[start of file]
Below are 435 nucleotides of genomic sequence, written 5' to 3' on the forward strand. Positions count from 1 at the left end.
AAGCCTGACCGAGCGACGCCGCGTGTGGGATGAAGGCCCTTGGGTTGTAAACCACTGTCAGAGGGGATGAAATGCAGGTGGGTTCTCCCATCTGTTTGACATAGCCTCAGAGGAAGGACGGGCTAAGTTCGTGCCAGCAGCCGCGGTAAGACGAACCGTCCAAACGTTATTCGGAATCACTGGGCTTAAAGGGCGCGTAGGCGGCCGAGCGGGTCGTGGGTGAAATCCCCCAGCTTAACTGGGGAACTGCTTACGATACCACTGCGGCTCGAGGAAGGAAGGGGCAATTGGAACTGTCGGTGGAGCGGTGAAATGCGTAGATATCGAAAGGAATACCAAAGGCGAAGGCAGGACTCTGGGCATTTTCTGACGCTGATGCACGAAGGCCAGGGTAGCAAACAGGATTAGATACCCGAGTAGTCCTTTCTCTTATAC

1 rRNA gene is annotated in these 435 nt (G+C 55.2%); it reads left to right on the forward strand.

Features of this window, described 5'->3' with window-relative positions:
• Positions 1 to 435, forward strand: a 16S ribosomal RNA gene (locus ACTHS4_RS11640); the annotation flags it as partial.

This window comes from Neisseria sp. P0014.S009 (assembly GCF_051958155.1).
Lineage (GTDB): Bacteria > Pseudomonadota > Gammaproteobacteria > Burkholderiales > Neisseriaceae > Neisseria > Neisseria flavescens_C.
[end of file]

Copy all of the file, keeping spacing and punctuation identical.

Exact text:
Below are 435 nucleotides of genomic sequence, written 5' to 3' on the forward strand. Positions count from 1 at the left end.
AAGCCTGACCGAGCGACGCCGCGTGTGGGATGAAGGCCCTTGGGTTGTAAACCACTGTCAGAGGGGATGAAATGCAGGTGGGTTCTCCCATCTGTTTGACATAGCCTCAGAGGAAGGACGGGCTAAGTTCGTGCCAGCAGCCGCGGTAAGACGAACCGTCCAAACGTTATTCGGAATCACTGGGCTTAAAGGGCGCGTAGGCGGCCGAGCGGGTCGTGGGTGAAATCCCCCAGCTTAACTGGGGAACTGCTTACGATACCACTGCGGCTCGAGGAAGGAAGGGGCAATTGGAACTGTCGGTGGAGCGGTGAAATGCGTAGATATCGAAAGGAATACCAAAGGCGAAGGCAGGACTCTGGGCATTTTCTGACGCTGATGCACGAAGGCCAGGGTAGCAAACAGGATTAGATACCCGAGTAGTCCTTTCTCTTATAC

1 rRNA gene is annotated in these 435 nt (G+C 55.2%); it reads left to right on the forward strand.

Features of this window, described 5'->3' with window-relative positions:
• Positions 1 to 435, forward strand: a 16S ribosomal RNA gene (locus ACTHS4_RS11640); the annotation flags it as partial.

This window comes from Neisseria sp. P0014.S009 (assembly GCF_051958155.1).
Lineage (GTDB): Bacteria > Pseudomonadota > Gammaproteobacteria > Burkholderiales > Neisseriaceae > Neisseria > Neisseria flavescens_C.